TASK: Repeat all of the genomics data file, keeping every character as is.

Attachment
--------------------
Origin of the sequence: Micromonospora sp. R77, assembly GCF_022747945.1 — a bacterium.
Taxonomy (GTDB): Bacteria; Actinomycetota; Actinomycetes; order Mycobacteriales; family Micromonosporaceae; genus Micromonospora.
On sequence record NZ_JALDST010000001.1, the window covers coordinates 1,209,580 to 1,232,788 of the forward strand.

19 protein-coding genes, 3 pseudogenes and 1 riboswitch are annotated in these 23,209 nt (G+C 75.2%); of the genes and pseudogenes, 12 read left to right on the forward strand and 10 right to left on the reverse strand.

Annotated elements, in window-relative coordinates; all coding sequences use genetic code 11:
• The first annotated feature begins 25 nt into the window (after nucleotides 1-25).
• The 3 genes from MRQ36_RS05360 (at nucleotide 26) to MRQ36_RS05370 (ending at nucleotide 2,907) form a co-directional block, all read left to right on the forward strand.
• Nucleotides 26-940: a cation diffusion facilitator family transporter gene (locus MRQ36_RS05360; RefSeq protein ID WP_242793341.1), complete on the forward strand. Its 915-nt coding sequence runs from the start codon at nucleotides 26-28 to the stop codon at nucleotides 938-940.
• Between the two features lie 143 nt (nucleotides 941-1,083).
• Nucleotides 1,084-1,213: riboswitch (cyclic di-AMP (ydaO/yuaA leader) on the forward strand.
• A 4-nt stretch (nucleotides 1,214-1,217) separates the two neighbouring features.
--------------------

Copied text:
Origin of the sequence: Micromonospora sp. R77, assembly GCF_022747945.1 — a bacterium.
Taxonomy (GTDB): Bacteria; Actinomycetota; Actinomycetes; order Mycobacteriales; family Micromonosporaceae; genus Micromonospora.
On sequence record NZ_JALDST010000001.1, the window covers coordinates 1,209,580 to 1,232,788 of the forward strand.

19 protein-coding genes, 3 pseudogenes and 1 riboswitch are annotated in these 23,209 nt (G+C 75.2%); of the genes and pseudogenes, 12 read left to right on the forward strand and 10 right to left on the reverse strand.

Annotated elements, in window-relative coordinates; all coding sequences use genetic code 11:
• The first annotated feature begins 25 nt into the window (after nucleotides 1-25).
• The 3 genes from MRQ36_RS05360 (at nucleotide 26) to MRQ36_RS05370 (ending at nucleotide 2,907) form a co-directional block, all read left to right on the forward strand.
• Nucleotides 26-940: a cation diffusion facilitator family transporter gene (locus MRQ36_RS05360; RefSeq protein ID WP_242793341.1), complete on the forward strand. Its 915-nt coding sequence runs from the start codon at nucleotides 26-28 to the stop codon at nucleotides 938-940.
• Between the two features lie 143 nt (nucleotides 941-1,083).
• Nucleotides 1,084-1,213: riboswitch (cyclic di-AMP (ydaO/yuaA leader) on the forward strand.
• A 4-nt stretch (nucleotides 1,214-1,217) separates the two neighbouring features.